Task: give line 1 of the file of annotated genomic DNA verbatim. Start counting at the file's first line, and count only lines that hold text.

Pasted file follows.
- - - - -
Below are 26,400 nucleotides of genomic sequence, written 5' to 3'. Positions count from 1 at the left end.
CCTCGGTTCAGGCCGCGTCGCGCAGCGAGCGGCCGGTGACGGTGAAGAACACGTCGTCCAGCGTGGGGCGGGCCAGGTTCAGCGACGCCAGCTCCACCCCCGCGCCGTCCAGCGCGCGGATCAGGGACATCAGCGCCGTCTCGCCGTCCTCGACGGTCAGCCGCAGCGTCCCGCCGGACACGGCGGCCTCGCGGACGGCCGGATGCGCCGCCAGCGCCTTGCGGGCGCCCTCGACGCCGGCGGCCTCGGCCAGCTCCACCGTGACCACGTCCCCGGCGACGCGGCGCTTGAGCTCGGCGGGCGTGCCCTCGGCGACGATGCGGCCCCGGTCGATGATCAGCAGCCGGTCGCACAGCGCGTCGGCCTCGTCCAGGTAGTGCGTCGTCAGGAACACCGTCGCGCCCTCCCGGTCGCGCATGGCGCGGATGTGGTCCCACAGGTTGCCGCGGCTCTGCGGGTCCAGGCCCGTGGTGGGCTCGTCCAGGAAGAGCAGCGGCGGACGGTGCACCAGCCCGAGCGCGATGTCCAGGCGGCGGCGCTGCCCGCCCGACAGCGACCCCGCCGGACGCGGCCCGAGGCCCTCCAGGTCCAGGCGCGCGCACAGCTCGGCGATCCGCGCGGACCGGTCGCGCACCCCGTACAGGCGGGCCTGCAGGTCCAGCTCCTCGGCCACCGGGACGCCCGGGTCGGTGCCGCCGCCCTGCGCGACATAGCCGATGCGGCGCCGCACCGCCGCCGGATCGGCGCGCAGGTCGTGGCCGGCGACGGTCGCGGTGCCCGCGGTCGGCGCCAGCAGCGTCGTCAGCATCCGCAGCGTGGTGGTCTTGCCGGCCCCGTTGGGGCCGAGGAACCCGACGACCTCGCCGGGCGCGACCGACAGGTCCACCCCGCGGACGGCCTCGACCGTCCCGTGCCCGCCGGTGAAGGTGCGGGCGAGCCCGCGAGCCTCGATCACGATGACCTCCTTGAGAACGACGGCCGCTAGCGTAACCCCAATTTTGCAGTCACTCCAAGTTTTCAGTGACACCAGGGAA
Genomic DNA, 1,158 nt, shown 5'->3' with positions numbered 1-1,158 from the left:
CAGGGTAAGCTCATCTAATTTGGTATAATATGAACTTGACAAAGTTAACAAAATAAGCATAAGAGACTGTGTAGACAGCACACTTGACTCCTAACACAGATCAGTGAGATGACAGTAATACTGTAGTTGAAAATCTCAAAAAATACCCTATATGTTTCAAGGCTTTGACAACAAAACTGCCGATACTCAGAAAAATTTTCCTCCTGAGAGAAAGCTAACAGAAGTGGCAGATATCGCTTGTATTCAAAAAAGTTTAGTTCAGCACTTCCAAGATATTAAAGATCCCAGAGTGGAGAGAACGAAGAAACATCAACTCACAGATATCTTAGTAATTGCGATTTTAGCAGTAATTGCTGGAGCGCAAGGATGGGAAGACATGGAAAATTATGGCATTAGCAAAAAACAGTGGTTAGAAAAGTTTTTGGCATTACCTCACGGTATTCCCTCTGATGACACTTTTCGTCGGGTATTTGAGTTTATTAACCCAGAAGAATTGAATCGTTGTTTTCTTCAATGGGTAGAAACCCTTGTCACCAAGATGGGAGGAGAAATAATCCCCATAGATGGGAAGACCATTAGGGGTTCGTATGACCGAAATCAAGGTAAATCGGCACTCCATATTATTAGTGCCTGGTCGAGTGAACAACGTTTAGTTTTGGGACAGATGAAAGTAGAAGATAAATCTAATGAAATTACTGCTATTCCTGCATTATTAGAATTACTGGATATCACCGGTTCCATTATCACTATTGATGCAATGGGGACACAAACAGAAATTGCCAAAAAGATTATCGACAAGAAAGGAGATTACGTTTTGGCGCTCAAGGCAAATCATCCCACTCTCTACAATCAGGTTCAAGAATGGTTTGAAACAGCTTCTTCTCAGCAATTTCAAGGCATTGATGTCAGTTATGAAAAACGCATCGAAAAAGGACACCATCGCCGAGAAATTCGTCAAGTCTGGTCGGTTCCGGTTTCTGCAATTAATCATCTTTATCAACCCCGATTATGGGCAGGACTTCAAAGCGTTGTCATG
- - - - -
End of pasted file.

Below are 26,400 nucleotides of genomic sequence, written 5' to 3'. Positions count from 1 at the left end.